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BadUSB and the Hidden Microcontroller

badusb

BadUSB – what is it, and why is it scary? If you know something about microcontrollers and low-level electronics, the import of the recently-published BadUSB vulnerability is obvious and alarming. It destroys our nice little abstraction of external data storage being just a huge buffer of bytes, and reveals the microcontrollers and other control mechanisms underpinning it. And as it turns out, those control mechanisms have some properties that can turn them into a virtually unstoppable malware juggernaut.

On every USB device from keyboard to thumb drives to web cameras, there’s a simple microcontroller that runs the hardware. It’s this microcontroller that actually talks to your PC, and processes keystrokes or fetches data from flash memory. Normally this microcontroller is invisible to the operating system and any programs running on the PC: they just send USB commands to the device, and get USB data back. The microcontroller is the invisible man in the middle, executing those USB commands.

Like your Arduino or any other microcontroller, the microcontroller on a USB device has its own simple control program called firmware. The firmware is authored by the USB device manufacturer, and is typically stored in a special non-volatile buffer in the microcontroller itself. But just like your Arduino, this firmware can be updated. And here’s where it gets scary.

badusb-diagram

A traditional piece of malware might scan your attached USB devices, looking for any that use a particular controller chip it knows how to infect. When it finds one, this malware could silently update the microcontroller firmware on that device. If the device is a USB thumb drive, the modified firmware might include a new behavior that does on-the-fly modification of every file retrieved from the thumb drive’s mass storage memory, attaching a virus. Boom! That thumb drive will now instantly infect any computer it’s plugged in to. But unlike a virus stored as a regular file in mass storage, it can’t be deleted. Erasing or reformatting the contents of the thumb drive will have no effect.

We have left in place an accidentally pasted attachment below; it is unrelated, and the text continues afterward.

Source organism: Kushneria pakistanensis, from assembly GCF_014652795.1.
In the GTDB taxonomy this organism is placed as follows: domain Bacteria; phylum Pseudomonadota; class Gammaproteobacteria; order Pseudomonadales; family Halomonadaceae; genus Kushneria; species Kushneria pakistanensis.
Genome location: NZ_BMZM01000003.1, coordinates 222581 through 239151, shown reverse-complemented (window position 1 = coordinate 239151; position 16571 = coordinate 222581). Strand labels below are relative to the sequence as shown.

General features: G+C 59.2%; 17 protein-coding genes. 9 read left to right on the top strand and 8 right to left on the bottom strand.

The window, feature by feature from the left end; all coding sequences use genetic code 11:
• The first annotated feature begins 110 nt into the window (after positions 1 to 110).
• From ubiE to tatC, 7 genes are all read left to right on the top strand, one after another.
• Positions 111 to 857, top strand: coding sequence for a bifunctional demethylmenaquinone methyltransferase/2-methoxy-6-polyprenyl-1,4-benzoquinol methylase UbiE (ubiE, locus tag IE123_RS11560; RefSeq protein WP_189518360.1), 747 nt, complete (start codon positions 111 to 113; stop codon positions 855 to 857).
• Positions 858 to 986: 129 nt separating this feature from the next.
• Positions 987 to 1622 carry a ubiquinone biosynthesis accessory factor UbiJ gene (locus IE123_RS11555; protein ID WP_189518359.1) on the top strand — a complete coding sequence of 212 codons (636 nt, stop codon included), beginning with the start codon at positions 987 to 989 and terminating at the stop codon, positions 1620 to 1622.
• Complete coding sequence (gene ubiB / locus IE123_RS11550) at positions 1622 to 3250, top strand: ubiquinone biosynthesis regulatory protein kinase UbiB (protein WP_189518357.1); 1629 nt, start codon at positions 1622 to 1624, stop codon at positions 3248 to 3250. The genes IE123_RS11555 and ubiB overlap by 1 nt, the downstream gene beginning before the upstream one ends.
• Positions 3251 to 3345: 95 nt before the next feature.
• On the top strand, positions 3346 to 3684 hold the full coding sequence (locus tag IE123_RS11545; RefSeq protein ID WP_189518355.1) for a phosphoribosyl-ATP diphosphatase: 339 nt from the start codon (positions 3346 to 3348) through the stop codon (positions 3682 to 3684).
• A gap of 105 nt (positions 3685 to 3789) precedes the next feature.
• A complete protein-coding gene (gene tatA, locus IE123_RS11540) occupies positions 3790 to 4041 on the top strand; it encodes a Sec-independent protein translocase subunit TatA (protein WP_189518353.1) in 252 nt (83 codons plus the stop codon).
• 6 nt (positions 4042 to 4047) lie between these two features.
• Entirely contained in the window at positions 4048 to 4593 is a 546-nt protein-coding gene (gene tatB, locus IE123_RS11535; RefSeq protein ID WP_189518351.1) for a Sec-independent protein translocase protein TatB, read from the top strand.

OK, that sounds bad. But maybe anti-virus programs could be upgraded to scan the firmware on attached USB devices and look for known evil USB firmware. Sounds good, but it’s not possible. The firmware of a USB device can typically only be read back with the help of that same firmware, if at all: A malicious firmware can spoof a legitimate one. For all practical purposes then, evil USB firmware is undetectable.

The range of possible exploits from evil USB firmware is very broad, and silently attaching a virus to every file retrieved from mass storage is just one example. Because the evil USB firmware can identify itself as a different type of device than it truly is, or even as a hub with multiple fictional devices, all sorts of crazy scenarios are possible. The researchers who first published the vulnerability described several possible exploits, including generating fake keyboard/mouse input, stealing passwords, redirecting network traffic,  and even breaking out of a virtual machine.

At present, there appears to be very little that anyone can do to protect against this vulnerability, to detect it, or to remove it. A true fix would require a fundamental change to the way USB devices operate, and even then billions of older USB devices would remain vulnerable for years to come.

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